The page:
British Defence Secretary Michael Fallon denies that Canada was deliberately excluded from Wednesday's meeting in Paris of the coalition fighting ISIS.

U.S. Defence Secretary Ashton Carter and his defence minister colleagues from France, the United Kingdom, Germany, Netherlands, Italy and Australia have assembled to form strategies around their collective efforts against Islamic State of Iraq and Syria forces. 

But Canadian Defence Minister Harjit Sajjan is not part of these Paris talks. 

Canadian aircraft are currently part of the bombing mission in Northern Iraq and Syria, although Justin Trudeau's government maintains it will keep its election pledge to withdraw its CF-18 fighter jets at an as-yet unspecified date.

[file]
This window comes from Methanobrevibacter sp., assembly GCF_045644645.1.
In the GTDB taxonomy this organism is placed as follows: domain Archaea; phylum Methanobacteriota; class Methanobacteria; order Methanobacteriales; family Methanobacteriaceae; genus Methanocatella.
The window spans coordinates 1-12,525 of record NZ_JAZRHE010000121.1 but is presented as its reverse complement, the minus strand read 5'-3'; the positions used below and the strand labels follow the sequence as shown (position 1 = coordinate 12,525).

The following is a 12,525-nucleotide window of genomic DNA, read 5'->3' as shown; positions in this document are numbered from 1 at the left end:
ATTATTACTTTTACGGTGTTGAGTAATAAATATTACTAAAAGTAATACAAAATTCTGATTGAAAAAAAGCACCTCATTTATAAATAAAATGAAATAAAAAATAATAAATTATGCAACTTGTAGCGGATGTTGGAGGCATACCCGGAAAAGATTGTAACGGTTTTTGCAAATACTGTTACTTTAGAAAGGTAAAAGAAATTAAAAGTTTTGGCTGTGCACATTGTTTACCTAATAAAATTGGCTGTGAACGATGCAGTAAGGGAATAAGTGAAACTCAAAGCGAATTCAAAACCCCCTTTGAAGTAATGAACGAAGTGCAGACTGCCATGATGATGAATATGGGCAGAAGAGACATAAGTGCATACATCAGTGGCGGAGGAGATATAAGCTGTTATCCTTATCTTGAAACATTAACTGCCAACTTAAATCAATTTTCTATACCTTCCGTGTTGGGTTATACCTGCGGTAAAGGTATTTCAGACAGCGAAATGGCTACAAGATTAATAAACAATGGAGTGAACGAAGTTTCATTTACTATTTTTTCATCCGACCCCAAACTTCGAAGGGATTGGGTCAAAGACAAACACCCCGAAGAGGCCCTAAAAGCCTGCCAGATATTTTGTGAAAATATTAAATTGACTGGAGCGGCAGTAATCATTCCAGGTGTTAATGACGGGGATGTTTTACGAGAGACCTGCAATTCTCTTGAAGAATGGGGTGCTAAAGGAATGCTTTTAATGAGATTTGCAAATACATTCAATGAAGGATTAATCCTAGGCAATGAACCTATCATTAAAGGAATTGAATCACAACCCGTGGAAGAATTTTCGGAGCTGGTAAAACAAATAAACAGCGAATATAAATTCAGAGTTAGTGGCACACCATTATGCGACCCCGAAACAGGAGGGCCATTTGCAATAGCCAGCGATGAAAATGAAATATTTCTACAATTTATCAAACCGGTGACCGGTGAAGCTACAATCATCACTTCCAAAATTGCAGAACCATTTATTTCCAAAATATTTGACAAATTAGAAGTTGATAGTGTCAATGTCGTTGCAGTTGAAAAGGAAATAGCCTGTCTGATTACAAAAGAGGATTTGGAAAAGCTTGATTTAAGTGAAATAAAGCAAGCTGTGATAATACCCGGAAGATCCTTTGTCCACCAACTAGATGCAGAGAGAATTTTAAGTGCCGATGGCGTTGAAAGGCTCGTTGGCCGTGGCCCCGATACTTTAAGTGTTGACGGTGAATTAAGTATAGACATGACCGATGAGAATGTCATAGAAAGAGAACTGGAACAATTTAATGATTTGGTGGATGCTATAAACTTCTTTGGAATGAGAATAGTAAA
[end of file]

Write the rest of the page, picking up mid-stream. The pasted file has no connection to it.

Canadians are also on the ground in Northern Iraq in an advise and assist capacity, training Kurdish ground troops.

Is this exclusion a snub by partners upset about Canada's withdrawal?

"That's absolutely not the case," British Defence Secretary Michael Fallon told CBC News on Wednesday.

He declined to criticize Canada's decision to pull back some of its forces, and said Canada is still committed to their shared mission.

"It is just as important to help with training, which the Canadians are doing. And in fact, the Canadians are reviewing their entire effort in Iraq and seeing how they can help best," Fallon said.

Canada's role in the anti-ISIS coalition7:40

Fallon suggested today's meeting is focused on a plan to cut off supply lines, control centres and ISIS's economic base: in his words, "cut off the head of the snake." 

At the cabinet retreat in New Brunswick earlier this week, Sajjan denied that Canada was being sidelined, saying "meetings happen all the time" and this event was one among many.

With files from Tom Parry